Leaving a busy city for a quiet island life has brought with it many surprises for Sam, Jamie and their children, but they say they don't ever want to leave.

A young family who moved to Arranmore Island on a whim are looking forward to their first summer on the island with many exciting plans.

Sam McGowan, 30, and her partner Jamie Walker, 33, never expected to escape the city to move to rural Donegal, but since leaving their home outside London they have discovered a completely new pace of life.

Sam and Jamie found their home in the most unlikely places – the online buy and sell site ebay. They were searching for land to ride motorbikes on when they stumbled across the house. It was the beautiful seaside location they fell in love with, and within months they had brought their children to Logan, aged 5, and Mia, aged 8 to the island.

Sam, Mia and Jamie

Island life has been idyllic for the family, but there is one missing element of the family picture, Sam tells Donegal Daily.

“Our kids are blooming here, but we had to leave my step son in England. That has been the hardest thing for us since the move.”


Jamie’s son, also named Jamie, is 12 years old and lives with his mother. The family are most looking forward to welcoming him to visit their new home during the summer holidays.

It was for young Jamie that the couple were originally looking for the piece of land so he could ride his beloved motorbikes.

The site just happened to have a two-story detached home with five bedrooms. The family came over to visit the property and simply didn’t want to leave.

The house, Sam says, needed a lot of work and came with two unexpected add-ons. They have adopted two pups from the previous owner – Thor and Loki.

“It was a state. One man lived here by himself with his dogs and never owned a hoover. It was disgusting. I’ve got OCD as well but I just had to look past the house and look out the window. It was all about the views.

“We now have the house as we like it but we still have plenty of painting and decorating to do,” Sam said.

Ever since leaving busy Kent the family have discovered a “completely different world, a fantastic world” in Arranmore where the children are happily flourishing.  

“Little Logan is speaking in Gaelic already – he’s even teaching us words! We have to learn some because we don’t want them speaking behind our backs,” Sam said.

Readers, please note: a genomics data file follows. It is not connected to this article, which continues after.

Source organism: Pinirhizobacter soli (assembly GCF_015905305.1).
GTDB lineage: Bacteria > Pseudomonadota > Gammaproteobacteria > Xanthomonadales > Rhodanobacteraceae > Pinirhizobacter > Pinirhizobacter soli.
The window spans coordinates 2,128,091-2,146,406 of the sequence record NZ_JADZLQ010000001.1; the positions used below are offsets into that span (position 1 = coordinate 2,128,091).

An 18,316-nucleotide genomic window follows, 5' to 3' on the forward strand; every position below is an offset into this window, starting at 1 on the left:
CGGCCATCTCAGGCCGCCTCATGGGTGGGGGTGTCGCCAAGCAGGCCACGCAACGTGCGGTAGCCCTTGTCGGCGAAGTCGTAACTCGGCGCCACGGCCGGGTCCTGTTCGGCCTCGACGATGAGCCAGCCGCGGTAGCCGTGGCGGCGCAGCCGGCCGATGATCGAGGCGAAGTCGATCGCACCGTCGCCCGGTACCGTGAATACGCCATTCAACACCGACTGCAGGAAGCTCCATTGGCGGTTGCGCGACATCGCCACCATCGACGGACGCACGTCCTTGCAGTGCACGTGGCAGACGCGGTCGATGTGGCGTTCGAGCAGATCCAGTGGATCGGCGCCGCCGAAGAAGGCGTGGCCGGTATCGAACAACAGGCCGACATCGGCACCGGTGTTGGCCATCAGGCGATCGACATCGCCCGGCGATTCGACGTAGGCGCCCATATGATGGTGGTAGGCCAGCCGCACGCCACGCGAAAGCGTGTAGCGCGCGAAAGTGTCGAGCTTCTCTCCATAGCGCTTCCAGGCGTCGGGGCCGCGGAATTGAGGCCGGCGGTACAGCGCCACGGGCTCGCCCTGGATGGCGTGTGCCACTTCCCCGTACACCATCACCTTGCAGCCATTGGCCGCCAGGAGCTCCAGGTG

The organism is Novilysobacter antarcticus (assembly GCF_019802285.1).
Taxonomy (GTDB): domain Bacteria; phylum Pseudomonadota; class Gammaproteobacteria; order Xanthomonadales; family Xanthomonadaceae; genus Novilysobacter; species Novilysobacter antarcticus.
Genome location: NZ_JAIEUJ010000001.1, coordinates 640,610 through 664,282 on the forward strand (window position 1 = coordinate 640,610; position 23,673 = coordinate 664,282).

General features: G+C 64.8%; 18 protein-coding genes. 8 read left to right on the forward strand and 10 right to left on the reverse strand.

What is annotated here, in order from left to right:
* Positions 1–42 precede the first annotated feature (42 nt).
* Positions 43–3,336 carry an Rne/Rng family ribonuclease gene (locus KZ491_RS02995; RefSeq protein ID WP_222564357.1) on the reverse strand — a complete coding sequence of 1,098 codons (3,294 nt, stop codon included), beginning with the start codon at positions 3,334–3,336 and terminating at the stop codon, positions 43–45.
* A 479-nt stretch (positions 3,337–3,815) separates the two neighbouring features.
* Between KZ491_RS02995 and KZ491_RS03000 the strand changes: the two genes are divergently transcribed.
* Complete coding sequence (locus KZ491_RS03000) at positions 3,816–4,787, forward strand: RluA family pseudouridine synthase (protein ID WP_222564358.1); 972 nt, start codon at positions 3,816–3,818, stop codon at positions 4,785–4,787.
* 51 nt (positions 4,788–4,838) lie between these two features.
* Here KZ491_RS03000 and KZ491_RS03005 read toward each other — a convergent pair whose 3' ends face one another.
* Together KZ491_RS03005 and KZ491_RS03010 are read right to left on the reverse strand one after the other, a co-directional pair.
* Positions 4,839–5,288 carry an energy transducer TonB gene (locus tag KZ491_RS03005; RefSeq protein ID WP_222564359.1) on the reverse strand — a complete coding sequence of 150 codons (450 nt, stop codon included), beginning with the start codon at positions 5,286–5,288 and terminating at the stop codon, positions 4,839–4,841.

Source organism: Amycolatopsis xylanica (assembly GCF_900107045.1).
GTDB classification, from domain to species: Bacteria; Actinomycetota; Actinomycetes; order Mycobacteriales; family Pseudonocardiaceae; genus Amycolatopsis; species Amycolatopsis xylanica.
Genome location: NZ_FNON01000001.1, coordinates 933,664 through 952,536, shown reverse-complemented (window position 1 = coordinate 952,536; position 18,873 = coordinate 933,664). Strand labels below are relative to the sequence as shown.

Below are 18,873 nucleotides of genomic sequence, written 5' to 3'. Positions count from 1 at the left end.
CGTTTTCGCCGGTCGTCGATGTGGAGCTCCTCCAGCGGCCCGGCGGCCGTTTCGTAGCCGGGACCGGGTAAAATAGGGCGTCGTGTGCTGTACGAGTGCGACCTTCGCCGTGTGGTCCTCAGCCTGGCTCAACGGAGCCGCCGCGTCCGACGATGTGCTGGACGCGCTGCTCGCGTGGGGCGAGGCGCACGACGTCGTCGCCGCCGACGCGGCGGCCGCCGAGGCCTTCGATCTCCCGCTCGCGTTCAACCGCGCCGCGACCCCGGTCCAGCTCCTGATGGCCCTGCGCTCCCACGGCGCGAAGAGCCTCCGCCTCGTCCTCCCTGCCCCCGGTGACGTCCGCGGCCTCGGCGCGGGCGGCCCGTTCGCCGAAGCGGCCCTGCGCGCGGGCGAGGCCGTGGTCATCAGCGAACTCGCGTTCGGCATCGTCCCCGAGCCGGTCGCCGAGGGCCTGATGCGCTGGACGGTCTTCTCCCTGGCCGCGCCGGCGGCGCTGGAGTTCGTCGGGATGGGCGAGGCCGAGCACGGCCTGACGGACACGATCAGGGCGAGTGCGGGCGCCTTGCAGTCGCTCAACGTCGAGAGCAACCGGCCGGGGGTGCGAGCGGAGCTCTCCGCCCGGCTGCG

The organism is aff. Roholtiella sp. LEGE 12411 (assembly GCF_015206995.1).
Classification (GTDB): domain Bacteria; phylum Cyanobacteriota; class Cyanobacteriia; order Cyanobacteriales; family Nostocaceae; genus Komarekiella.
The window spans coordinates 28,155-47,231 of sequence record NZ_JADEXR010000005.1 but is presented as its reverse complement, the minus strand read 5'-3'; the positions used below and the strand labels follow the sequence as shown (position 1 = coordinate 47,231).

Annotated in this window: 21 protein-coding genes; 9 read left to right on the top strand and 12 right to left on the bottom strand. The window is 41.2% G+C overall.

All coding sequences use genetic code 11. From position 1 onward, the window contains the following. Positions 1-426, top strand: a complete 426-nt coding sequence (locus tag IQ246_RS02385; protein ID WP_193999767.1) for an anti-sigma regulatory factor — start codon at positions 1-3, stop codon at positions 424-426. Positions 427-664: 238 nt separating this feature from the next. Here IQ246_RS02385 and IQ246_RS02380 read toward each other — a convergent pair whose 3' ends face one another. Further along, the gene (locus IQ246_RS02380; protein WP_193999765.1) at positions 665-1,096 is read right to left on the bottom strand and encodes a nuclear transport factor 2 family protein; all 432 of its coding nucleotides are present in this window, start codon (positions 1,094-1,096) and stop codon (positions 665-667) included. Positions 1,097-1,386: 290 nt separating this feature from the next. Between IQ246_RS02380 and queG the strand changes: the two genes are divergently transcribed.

“The community is unreal, we’ve been so warmly welcomed. The difference between here and Kent is I didn’t know who was living three doors down. You couldn’t do to the supermarket without keeping a track of the kids. Now the kids are having tea at their friends’ houses and other kids are coming round to ours.

“I’m Catholic as well and the church has really opened their arms to our family. Father Liam has been so kind to us.

Their daughter Mia was out of school with a broken leg in England and missed her first Holy Communion. The parish was only too happy to help her receive the sacrament.

“As soon as I came over here I mentioned it once to the school and she had made it in two weeks. That was a big turning point for us – there are too many kids in the schools in England.

“Our kids love it here now. They won’t ever get on the boat to Burtonport in case we go anywhere else!”

Sam cared for a disabled man in England, who was another difficult goodbye for her before the move. Her partner Jamie ran a slot machine business but now they are spending quality time with their kids as they complete the home renovations.

“We moved for the family. We both worked really hard and never really had time for them back in Kent,” Sam said.

Sam has now found herself on a personal journey and is slowly discovering other pieces of her own family picture.

“I don’t know why, but I’ve been drawn here for some reason,” she told Ryan Tubridy last week during his Wild Atlantic Way tour.

“When I turned up here we went to the graveyard and the first grave we saw was a McGowan grave. We found more than 30 other McGowan graves.”

Sam knew no other McGowans in England and is now discovering many links on the Irish mainland. When her grandfather passed away this year a family tree was found in the back of his bible, listing names such as Gallagher, McClean and McBride.

Sam, Jamie, Mia and Sam’s great aunt

Another of Sam’s summer plans is a mission to find her great grandmother’s grave in Derry. Sam’s 73-year-old great aunt (her grandfather’s sister) is travelling over for the search, and she said that if her aunt finds even one relative here she’d be happy.

“I could have gone to anywhere in Ireland but we came here somehow. Jamie and I are a bit cranky, we want something and we just go for it. You only live once don’t you?”

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